Weekend reads: A bizarre turn in a plagiarism case; lessons of the ‘replication crisis’; special issues redux

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The week at Retraction Watch featured:

Our list of retracted or withdrawn COVID-19 papers is up to 265. There are more than 36,000 retractions in our database — which powers retraction alerts in EndNoteLibKeyPapers, and Zotero. And have you seen our leaderboard of authors with the most retractions lately — or our list of top 10 most highly cited retracted papers?

Here’s what was happening elsewhere (some of these items may be paywalled, metered access, or require free registration to read):

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One thought on “Weekend reads: A bizarre turn in a plagiarism case; lessons of the ‘replication crisis’; special issues redux”

  1. Apparently, neither the peer reviewers nor the editors of this journal noticed that “there is no cell line named IM-9I.”
    The authors of three other papers were also convinced that “IM-9I” is a cell-line of human lymphocytes. The third one is definitely a product of a papermill. I haven’t checked the first two.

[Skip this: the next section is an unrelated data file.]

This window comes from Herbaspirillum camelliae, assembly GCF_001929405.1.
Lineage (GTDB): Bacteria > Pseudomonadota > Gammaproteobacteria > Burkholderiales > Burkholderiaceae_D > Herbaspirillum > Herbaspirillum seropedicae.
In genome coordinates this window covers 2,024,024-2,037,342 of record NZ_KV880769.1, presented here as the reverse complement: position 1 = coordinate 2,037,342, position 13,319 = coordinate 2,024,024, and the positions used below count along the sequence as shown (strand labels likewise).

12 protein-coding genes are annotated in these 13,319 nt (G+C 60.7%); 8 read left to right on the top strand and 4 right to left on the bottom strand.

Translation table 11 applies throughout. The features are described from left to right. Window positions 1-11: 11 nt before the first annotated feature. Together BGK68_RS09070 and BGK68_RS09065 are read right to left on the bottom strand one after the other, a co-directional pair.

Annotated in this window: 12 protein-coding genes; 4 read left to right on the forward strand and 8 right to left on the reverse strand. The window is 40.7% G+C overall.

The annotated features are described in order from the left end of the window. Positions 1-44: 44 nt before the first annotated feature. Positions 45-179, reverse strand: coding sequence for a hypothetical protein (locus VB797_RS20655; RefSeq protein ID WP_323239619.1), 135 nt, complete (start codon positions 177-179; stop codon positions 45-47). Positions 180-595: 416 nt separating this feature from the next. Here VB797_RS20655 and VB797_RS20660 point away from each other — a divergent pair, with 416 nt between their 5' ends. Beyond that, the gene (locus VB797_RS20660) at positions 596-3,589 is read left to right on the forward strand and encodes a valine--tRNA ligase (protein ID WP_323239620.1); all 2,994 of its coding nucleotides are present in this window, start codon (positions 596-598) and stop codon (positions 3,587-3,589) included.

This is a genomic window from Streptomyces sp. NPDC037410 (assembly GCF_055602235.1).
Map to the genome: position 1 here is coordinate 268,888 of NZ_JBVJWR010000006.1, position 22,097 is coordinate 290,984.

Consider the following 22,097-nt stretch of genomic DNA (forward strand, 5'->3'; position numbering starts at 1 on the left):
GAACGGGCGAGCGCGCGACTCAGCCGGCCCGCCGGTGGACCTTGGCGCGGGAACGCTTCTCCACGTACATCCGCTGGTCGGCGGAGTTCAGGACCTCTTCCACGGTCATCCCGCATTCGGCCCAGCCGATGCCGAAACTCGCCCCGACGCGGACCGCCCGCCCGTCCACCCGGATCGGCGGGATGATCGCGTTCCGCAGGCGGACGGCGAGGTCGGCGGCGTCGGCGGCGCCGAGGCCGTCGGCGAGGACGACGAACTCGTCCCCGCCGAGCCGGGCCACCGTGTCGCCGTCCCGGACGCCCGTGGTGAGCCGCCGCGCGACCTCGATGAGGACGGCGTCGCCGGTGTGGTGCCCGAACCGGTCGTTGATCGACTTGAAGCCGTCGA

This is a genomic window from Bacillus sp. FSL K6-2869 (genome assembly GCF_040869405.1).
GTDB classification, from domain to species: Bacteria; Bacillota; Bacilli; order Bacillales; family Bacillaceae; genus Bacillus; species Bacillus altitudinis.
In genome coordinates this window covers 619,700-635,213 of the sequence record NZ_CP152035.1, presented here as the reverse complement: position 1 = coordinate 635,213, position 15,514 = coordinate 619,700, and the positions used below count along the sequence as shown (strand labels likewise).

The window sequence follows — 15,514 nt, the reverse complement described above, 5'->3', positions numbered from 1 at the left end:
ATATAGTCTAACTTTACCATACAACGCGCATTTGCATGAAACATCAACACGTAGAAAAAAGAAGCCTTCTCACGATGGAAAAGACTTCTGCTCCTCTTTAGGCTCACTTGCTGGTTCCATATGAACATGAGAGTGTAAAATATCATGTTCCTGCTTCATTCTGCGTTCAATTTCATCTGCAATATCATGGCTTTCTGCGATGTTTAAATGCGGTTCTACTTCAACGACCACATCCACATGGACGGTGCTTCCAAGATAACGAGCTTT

Long Noncoding RNA SNHG12 Indicates the Prognosis and Accelerates Tumorigenesis of Diffuse Large B-Cell Lymphoma Through Sponging microR-195 (https://www.ncbi.nlm.nih.gov/pmc/articles/PMC7305849/).
    MicroRNA-383-5p predicts favorable prognosis and inhibits the progression of diffuse large B-cell lymphoma
    (https://www.ncbi.nlm.nih.gov/pmc/articles/PMC8114474/)
    The effects of the long non-coding RNA MALAT-1 regulated autophagy-related signaling pathway on chemotherapy resistance in diffuse large B-cell lymphoma
    (https://pubmed.ncbi.nlm.nih.gov/28292022/)

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